Joakim Noah has until midnight Thursday or else he’s stuck with the Knicks. That’s the deadline for the exiled center to reach a buyout if he wants to sign elsewhere and be eligible for the playoffs. However, as late as Wednesday afternoon, there had been no progress in negotiations. The Knicks still didn’t want to release Noah without significant money coming back in a buyout, and Noah was unwilling to surrender enough of his guaranteed contract. Beyond the remaining money owed for this season, Noah still has two years and almost $38 million remaining on his deal. It’s unclear how much the Knicks are asking to retrieve in a buyout.
According to sources, there are teams interested in signing Noah for the playoffs — including the Timberwolves — but only as a free agent on a minimum deal. That would require the Knicks to waive Noah before midnight Thursday. New York tried to trade Noah but his contract was deemed prohibitive without assets attached.
March 1 is the deadline for Noah to be waived in order for him to be eligible for the playoffs. Noah has two years left on his $72 million contract after this season, and the Knicks would only waive him if he agrees to a buyout and left money on the table. A fair estimate for Noah to forgo would be $5 million. That would be a little more than his take the next two seasons if he signed with another club for the veteran’s minimum, which is $2.3 million.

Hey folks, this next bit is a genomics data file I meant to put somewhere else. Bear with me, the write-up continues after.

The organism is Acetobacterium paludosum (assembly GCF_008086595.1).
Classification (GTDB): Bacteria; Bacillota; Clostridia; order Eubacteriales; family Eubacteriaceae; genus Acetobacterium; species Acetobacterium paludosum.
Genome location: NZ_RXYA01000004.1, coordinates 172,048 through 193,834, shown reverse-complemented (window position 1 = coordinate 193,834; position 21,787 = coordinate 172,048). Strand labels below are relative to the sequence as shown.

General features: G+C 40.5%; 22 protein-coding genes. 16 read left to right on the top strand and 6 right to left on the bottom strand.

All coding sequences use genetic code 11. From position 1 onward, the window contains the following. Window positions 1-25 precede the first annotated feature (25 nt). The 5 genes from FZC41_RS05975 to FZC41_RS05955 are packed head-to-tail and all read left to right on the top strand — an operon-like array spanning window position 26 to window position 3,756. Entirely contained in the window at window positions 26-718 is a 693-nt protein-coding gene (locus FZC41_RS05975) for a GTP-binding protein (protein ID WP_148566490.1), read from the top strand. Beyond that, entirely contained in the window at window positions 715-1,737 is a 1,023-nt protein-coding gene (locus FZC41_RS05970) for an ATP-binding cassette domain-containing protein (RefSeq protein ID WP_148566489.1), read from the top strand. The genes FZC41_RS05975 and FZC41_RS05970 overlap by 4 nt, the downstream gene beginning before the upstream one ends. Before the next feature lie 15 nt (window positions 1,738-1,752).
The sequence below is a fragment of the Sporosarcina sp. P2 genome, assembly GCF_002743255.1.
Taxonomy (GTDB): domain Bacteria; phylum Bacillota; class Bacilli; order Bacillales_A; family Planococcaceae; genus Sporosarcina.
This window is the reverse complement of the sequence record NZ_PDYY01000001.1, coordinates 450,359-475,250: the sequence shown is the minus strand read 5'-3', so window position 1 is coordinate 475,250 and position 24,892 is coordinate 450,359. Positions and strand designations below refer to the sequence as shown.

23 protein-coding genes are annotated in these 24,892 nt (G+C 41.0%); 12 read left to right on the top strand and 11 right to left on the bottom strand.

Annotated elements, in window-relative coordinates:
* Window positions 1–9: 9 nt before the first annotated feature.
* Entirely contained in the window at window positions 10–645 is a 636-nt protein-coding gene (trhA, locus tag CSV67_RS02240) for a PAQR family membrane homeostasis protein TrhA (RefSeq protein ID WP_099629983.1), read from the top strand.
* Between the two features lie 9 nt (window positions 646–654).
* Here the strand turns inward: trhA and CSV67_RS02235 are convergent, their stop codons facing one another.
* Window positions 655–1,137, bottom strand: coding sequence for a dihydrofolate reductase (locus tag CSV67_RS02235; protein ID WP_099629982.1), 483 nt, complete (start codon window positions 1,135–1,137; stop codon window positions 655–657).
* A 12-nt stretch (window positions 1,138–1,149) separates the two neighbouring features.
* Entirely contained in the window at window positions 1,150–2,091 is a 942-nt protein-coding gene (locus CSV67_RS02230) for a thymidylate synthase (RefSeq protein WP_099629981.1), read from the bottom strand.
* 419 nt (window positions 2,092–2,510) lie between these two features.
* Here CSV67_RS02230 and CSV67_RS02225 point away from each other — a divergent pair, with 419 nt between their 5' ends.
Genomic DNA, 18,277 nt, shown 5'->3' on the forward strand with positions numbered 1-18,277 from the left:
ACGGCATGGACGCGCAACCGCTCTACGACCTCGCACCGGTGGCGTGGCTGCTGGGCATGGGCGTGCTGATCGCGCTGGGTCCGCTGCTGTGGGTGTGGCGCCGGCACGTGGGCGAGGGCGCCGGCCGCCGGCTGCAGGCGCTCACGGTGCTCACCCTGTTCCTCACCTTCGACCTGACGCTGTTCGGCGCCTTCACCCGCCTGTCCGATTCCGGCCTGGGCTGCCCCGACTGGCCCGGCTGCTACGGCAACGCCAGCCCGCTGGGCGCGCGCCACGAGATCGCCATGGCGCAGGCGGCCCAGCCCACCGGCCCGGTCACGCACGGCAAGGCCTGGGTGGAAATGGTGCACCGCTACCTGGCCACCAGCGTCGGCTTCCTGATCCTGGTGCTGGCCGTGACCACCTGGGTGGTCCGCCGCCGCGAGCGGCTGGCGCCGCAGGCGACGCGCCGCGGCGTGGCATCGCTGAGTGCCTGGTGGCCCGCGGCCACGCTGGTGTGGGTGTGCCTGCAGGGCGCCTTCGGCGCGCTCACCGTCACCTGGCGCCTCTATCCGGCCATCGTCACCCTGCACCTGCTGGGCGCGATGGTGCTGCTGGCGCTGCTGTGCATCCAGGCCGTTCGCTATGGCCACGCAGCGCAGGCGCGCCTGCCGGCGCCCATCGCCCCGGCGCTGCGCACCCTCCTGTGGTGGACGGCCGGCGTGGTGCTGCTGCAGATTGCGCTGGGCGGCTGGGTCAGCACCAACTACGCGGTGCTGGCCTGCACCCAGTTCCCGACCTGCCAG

Noah has played in seven games this season and the Knicks don’t want him back as long as Jeff Hornacek is head coach. According to sources, the Players Association will intensify its interest if Thursday’s deadline passes and Noah still is on the Knicks. If Noah wants back, it could get ugly. Sources who have spoken to the Knicks brass say Noah’s camp has been oddly quiet.
Sources have indicated the feud is untenable and the Knicks were within their rights to levy a suspension for insubordination after Noah cursed out his head coach. The team chose not to.
Golden State has monitored Noah’s situation. One league personnel director said Noah makes sense for the Warriors, who have a habit of “collecting role-playing big men who defend and rebound.’’ Al Horford, his former Florida mate, said he’d love to have Noah on the Celtics and thinks he’ll be a good addition to a playoff team.